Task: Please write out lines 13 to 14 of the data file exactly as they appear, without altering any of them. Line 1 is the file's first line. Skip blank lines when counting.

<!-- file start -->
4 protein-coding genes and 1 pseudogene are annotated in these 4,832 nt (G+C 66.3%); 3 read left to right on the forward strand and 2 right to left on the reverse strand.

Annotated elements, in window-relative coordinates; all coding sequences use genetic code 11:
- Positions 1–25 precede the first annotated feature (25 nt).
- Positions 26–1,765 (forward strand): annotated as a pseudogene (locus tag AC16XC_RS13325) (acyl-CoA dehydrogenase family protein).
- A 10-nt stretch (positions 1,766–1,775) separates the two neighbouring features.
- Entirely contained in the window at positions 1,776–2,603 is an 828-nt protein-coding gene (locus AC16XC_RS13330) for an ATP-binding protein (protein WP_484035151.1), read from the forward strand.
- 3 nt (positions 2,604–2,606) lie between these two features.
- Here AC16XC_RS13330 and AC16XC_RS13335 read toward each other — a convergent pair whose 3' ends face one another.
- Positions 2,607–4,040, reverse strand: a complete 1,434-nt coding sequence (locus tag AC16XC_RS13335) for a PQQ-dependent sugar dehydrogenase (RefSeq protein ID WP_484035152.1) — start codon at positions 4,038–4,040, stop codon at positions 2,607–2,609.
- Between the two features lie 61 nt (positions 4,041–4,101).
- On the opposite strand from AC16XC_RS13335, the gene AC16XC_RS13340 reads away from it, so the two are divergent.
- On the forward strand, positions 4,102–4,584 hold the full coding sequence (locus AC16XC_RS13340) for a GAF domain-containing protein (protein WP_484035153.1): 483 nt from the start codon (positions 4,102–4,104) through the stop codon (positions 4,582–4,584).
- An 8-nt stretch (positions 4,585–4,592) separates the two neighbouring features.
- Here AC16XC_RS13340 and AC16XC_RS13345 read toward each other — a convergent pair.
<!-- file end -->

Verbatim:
- An 8-nt stretch (positions 4,585–4,592) separates the two neighbouring features.
- Here AC16XC_RS13340 and AC16XC_RS13345 read toward each other — a convergent pair.